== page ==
AS 2022 nears its end, the long-term future of Olympic boxing has never hung so precariously. But, while politicos and bigwigs at the top of the sport hold its fate in their hands, what of those emerging young fighters watching, worrying, in the wings?
Carl Killyleagh is one such example. The 14-year-old, a fourth year student at St Mary’s CBGS, first walked through the doors of St Paul’s Boxing Club eight years ago.
“I just always loved fighting,” he smiles.
Since then, he has become increasingly immersed in the noble art.
During his time at the west Belfast club, Killyleagh has watched Brendan Irvine qualify for two Olympic Games.
And as Irvine mulls his future in the fight game, St Paul’s have another potential star bidding to nail down a spot at Paris 2024, keeping the production line moving.
Dylan Eagleson has had a break-out year, landing a silver medal at May’s European Championships – his first-ever outing at elite level – before bringing home gold from the Commonwealth Games three months later.
Still just 19, he is as impressive a talent as Ireland has produced in many years, already drawing comparisons with Michael Conlan. Whether he chooses to campaign at 51kg or 57kg in order to chase his Olympic dream, Eagleson looks sure to be among the leading contenders for Paris.
When you are seeing talent like this day in, day out, how can you not share their ambition?
And yet, for the likes of Killyleagh, the future – at least in Olympic terms – is unclear. Having saved its skin in time for the delayed Tokyo Games, another battle for survival is already under way as Los Angeles 2028 looms.
Carl Killyleagh will be 20 by the time those LA Games roll around – the same age Irvine was in Brazil. He would love nothing more than to emulate his club-mate, but knows that opportunity could be snatched from his grasp before a punch is thrown in anger.
“Brendy was down taking me on pads the other night - he’s somebody I’d have looked up to since I’ve been here really,” says the talented teenager.
“He has been to the Olympics twice – most people can only dream of getting to the Olympics once, but you can see how he managed to do it, because he has always been so dedicated and given everything to boxing. That’s the way you have to be.
“All the stuff that’s going on in the background, and the possibility there will be no boxing at the Olympics, it’s devastating. The older you get, the more you’re part of boxing, the more you want that to be you.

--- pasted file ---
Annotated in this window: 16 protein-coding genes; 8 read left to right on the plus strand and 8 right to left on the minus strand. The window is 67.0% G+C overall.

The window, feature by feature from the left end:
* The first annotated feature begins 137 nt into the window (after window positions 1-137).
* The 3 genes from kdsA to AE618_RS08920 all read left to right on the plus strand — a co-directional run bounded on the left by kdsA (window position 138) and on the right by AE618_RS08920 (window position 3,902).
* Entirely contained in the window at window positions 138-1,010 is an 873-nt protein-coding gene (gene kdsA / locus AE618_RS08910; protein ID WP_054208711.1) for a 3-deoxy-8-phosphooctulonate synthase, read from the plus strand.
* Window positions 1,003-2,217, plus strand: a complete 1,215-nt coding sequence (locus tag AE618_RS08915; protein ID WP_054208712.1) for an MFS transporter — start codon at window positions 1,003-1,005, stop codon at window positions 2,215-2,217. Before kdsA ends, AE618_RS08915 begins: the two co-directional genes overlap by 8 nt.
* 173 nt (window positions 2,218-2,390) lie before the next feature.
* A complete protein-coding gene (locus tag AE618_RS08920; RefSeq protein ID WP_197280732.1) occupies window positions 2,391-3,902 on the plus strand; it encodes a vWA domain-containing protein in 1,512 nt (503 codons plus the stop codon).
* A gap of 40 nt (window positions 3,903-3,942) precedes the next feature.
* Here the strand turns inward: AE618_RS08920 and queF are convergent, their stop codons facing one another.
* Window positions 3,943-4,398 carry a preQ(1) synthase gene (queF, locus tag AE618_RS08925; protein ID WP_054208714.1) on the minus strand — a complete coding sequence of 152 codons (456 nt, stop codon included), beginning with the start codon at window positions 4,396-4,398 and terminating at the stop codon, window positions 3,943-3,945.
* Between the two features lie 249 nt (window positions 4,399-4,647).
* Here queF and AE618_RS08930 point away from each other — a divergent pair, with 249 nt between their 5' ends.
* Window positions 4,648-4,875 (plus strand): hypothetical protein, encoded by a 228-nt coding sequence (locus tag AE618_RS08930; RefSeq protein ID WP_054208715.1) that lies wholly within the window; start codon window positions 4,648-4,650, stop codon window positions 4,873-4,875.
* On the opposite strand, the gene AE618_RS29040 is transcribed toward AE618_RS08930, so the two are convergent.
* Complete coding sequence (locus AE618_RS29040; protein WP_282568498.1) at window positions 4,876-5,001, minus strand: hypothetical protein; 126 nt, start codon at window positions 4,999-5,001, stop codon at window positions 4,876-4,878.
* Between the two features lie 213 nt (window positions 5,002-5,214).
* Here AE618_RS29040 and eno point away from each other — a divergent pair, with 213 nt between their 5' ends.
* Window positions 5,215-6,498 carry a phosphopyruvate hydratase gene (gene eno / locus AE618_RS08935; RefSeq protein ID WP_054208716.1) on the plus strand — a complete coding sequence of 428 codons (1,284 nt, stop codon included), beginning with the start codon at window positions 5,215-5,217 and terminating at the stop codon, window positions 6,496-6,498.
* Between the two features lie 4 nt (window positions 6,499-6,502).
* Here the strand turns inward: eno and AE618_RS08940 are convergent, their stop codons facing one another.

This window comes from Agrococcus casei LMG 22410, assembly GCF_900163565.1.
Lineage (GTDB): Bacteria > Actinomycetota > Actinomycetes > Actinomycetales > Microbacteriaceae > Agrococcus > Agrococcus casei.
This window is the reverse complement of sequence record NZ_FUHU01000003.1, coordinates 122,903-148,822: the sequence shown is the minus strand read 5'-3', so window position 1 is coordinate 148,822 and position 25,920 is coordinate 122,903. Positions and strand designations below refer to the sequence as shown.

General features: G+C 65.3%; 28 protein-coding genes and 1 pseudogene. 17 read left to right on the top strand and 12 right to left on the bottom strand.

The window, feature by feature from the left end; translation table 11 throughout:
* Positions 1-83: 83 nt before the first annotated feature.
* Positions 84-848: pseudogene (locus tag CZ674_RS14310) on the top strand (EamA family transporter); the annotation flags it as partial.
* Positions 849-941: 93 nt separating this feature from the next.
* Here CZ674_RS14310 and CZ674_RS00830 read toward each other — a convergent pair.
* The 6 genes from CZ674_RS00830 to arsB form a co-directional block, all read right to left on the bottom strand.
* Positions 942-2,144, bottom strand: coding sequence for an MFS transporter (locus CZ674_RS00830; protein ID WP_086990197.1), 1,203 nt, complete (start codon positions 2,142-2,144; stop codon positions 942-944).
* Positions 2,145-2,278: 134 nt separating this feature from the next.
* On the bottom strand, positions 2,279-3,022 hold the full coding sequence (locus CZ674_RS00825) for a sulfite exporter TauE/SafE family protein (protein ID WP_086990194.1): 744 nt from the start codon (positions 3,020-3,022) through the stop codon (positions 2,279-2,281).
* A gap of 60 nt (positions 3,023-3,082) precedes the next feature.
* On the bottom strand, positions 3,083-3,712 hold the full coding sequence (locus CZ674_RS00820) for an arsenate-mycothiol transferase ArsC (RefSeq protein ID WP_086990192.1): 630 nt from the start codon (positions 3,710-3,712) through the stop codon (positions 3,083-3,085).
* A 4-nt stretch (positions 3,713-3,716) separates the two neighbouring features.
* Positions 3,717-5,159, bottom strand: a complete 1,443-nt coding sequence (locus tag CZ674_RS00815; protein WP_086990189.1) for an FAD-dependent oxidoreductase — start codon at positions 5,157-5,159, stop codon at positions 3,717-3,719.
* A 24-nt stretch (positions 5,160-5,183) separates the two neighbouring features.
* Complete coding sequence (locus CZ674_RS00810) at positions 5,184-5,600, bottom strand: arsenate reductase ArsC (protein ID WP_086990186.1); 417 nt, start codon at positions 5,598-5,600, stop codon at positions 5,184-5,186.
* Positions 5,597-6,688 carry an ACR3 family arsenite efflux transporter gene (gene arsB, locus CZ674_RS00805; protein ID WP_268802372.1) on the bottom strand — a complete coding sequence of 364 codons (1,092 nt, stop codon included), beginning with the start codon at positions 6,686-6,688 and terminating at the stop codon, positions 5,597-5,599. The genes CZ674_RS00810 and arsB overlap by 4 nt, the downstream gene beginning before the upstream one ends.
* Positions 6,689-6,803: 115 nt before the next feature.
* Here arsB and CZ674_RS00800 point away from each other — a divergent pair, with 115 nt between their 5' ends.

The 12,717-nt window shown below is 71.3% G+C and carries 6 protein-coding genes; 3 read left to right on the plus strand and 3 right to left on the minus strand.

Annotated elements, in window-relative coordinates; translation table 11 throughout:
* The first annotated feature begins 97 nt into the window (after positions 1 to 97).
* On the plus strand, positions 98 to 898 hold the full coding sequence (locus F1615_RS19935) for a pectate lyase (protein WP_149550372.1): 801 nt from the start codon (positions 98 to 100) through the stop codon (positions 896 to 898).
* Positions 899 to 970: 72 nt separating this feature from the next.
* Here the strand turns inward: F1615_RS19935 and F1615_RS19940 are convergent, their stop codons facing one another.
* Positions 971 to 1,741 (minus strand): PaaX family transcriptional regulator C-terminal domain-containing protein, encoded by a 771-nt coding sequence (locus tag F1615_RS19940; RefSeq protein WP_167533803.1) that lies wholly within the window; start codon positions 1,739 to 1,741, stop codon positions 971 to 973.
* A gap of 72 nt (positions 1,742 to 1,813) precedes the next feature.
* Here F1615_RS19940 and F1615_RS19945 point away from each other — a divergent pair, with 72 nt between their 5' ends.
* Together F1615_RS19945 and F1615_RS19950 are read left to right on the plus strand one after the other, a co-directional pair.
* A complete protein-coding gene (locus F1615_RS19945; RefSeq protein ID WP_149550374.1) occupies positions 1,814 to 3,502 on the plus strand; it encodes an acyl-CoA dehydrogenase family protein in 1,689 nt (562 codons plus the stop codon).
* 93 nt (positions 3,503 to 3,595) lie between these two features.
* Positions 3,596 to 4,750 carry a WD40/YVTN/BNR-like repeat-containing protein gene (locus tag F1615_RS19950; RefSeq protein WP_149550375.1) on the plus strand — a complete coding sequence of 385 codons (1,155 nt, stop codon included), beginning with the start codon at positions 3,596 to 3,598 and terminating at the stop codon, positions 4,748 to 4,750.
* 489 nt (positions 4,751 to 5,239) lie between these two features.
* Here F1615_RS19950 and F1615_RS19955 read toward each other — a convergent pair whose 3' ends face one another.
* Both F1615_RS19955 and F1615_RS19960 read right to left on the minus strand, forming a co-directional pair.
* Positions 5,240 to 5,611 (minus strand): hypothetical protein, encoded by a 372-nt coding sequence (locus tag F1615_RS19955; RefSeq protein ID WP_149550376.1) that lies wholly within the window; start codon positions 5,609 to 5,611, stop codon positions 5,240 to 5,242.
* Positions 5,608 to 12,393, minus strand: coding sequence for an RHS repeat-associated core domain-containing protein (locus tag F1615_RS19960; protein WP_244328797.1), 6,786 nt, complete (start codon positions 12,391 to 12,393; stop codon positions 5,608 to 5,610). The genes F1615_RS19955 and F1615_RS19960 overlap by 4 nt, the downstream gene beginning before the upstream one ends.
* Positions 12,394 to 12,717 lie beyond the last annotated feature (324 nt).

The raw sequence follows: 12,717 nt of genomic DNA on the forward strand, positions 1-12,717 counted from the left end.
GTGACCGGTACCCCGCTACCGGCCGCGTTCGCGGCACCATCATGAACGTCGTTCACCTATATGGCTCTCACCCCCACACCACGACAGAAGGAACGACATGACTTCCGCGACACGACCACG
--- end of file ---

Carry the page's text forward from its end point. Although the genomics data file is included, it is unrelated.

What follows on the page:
“I’ve seen Brendy go to two Olympic Games, and then Dylan is hoping to go to the next ones. After that, who knows what’s going to happen?”
It’s that uncertainty which is already threatening to have a detrimental impact on the sport, even when faint hopes continue to hang by a thread.
Like coaches across the country, raised on Irish success at the greatest show on earth, Ralph McKay has been selling the Olympic dream to young kids for over a decade. He has seen the difference boxing can make to lives in times of trouble, and how that light at the end of the tunnel sustains those most dedicated.
Irvine had to overcome major obstacles along the way, yet not once was defeat countenanced because he also believed he could make it to the top. And he did.
But without that end goal, what is going to keep the best in boxing?
“The Olympics is the pinnacle of the sport - to take that away, it would dampen the spirit of the Olympics as a whole,” says McKay.
“Coming up to competitions Carl Killyleagh is out running before he goes to school, at night time and the weekend he’ll be putting in the work. That’s the commitment he has, and all because he wants to try and go as far as he can.
“When you have kids like him aspiring to be Olympians, coming through the club and seeing Brendy and Dylan, if that dream isn’t there for the kids, they’ll walk away from the sport. It’ll kill boxing at grassroots.
“If you look back through the years and you see guys like Muhammad Ali, Roy Jones jr, Floyd Mayweather jr, that’s where these guys first make a name for themselves. Years later, that’s who everybody’s talking about, who everybody’s looking up to. That’s who young boxers grow up wanting to be like.
“Even looking closer to home, Belfast has always produced Olympians, so different generations talk about different boxers from down through the ages. It would be awful if the future generations didn’t have anybody to look up to, or to relate to.
“It seems to be more politics than sport causing so many of the problems at the top - these countries can sit around a table at the G8 summit, why can their boxing equivalent not do the same?
“There’s still time, and we can only hope a resolution can be found, because losing boxing from the Olympics is unthinkable.”